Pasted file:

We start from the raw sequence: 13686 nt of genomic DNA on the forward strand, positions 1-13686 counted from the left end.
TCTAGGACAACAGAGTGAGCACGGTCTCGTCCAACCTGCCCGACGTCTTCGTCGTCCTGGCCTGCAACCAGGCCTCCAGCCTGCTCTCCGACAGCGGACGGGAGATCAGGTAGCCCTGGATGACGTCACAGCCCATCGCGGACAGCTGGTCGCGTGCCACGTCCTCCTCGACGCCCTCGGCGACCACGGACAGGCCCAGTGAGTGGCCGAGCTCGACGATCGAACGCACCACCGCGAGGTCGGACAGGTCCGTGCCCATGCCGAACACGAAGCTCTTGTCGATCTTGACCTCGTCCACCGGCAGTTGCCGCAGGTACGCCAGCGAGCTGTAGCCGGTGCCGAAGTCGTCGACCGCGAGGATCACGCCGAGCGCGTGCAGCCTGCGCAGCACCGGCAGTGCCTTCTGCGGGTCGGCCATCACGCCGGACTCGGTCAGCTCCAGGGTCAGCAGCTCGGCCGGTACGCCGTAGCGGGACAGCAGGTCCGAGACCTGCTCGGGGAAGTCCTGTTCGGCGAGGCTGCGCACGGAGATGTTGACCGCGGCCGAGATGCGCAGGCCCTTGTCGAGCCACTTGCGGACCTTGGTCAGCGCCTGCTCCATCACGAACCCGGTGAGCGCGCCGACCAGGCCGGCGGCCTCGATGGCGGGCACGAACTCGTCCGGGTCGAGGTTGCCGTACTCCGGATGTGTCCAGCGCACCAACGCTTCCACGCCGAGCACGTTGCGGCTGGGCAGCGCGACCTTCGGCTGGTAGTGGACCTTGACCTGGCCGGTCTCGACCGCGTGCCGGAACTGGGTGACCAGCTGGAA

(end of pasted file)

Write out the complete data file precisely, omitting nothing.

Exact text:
We start from the raw sequence: 13686 nt of genomic DNA on the forward strand, positions 1-13686 counted from the left end.
TCTAGGACAACAGAGTGAGCACGGTCTCGTCCAACCTGCCCGACGTCTTCGTCGTCCTGGCCTGCAACCAGGCCTCCAGCCTGCTCTCCGACAGCGGACGGGAGATCAGGTAGCCCTGGATGACGTCACAGCCCATCGCGGACAGCTGGTCGCGTGCCACGTCCTCCTCGACGCCCTCGGCGACCACGGACAGGCCCAGTGAGTGGCCGAGCTCGACGATCGAACGCACCACCGCGAGGTCGGACAGGTCCGTGCCCATGCCGAACACGAAGCTCTTGTCGATCTTGACCTCGTCCACCGGCAGTTGCCGCAGGTACGCCAGCGAGCTGTAGCCGGTGCCGAAGTCGTCGACCGCGAGGATCACGCCGAGCGCGTGCAGCCTGCGCAGCACCGGCAGTGCCTTCTGCGGGTCGGCCATCACGCCGGACTCGGTCAGCTCCAGGGTCAGCAGCTCGGCCGGTACGCCGTAGCGGGACAGCAGGTCCGAGACCTGCTCGGGGAAGTCCTGTTCGGCGAGGCTGCGCACGGAGATGTTGACCGCGGCCGAGATGCGCAGGCCCTTGTCGAGCCACTTGCGGACCTTGGTCAGCGCCTGCTCCATCACGAACCCGGTGAGCGCGCCGACCAGGCCGGCGGCCTCGATGGCGGGCACGAACTCGTCCGGGTCGAGGTTGCCGTACTCCGGATGTGTCCAGCGCACCAACGCTTCCACGCCGAGCACGTTGCGGCTGGGCAGCGCGACCTTCGGCTGGTAGTGGACCTTGACCTGGCCGGTCTCGACCGCGTGCCGGAACTGGGTGACCAGCTGGAA